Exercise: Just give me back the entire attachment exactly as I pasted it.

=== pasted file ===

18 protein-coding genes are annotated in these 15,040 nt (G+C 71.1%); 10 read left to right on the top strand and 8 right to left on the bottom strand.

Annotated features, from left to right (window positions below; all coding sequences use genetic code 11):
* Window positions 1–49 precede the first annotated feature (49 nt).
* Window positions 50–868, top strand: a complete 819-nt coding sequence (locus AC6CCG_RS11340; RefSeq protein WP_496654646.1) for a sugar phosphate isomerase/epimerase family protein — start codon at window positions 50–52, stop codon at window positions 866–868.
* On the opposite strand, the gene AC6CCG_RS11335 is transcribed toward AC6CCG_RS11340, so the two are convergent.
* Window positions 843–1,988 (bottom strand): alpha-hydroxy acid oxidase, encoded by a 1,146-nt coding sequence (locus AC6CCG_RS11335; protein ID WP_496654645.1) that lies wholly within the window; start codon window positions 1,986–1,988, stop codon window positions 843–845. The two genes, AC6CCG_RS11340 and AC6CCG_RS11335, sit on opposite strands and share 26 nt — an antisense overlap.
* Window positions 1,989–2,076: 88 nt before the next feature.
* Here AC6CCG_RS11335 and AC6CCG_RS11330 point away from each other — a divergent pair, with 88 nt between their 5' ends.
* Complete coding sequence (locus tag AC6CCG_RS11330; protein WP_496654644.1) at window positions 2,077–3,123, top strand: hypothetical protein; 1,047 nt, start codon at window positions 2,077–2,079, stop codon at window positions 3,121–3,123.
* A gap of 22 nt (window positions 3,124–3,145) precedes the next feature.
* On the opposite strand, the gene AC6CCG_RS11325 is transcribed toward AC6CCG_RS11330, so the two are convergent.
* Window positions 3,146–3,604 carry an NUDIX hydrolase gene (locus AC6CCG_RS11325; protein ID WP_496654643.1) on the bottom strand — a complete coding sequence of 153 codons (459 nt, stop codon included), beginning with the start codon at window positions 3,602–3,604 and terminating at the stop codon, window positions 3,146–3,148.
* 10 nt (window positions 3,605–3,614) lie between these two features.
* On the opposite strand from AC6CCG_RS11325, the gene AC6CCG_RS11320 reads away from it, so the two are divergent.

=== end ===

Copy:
18 protein-coding genes are annotated in these 15,040 nt (G+C 71.1%); 10 read left to right on the top strand and 8 right to left on the bottom strand.

Annotated features, from left to right (window positions below; all coding sequences use genetic code 11):
* Window positions 1–49 precede the first annotated feature (49 nt).
* Window positions 50–868, top strand: a complete 819-nt coding sequence (locus AC6CCG_RS11340; RefSeq protein WP_496654646.1) for a sugar phosphate isomerase/epimerase family protein — start codon at window positions 50–52, stop codon at window positions 866–868.
* On the opposite strand, the gene AC6CCG_RS11335 is transcribed toward AC6CCG_RS11340, so the two are convergent.
* Window positions 843–1,988 (bottom strand): alpha-hydroxy acid oxidase, encoded by a 1,146-nt coding sequence (locus AC6CCG_RS11335; protein ID WP_496654645.1) that lies wholly within the window; start codon window positions 1,986–1,988, stop codon window positions 843–845. The two genes, AC6CCG_RS11340 and AC6CCG_RS11335, sit on opposite strands and share 26 nt — an antisense overlap.
* Window positions 1,989–2,076: 88 nt before the next feature.
* Here AC6CCG_RS11335 and AC6CCG_RS11330 point away from each other — a divergent pair, with 88 nt between their 5' ends.
* Complete coding sequence (locus tag AC6CCG_RS11330; protein WP_496654644.1) at window positions 2,077–3,123, top strand: hypothetical protein; 1,047 nt, start codon at window positions 2,077–2,079, stop codon at window positions 3,121–3,123.
* A gap of 22 nt (window positions 3,124–3,145) precedes the next feature.
* On the opposite strand, the gene AC6CCG_RS11325 is transcribed toward AC6CCG_RS11330, so the two are convergent.
* Window positions 3,146–3,604 carry an NUDIX hydrolase gene (locus AC6CCG_RS11325; protein ID WP_496654643.1) on the bottom strand — a complete coding sequence of 153 codons (459 nt, stop codon included), beginning with the start codon at window positions 3,602–3,604 and terminating at the stop codon, window positions 3,146–3,148.
* 10 nt (window positions 3,605–3,614) lie between these two features.
* On the opposite strand from AC6CCG_RS11325, the gene AC6CCG_RS11320 reads away from it, so the two are divergent.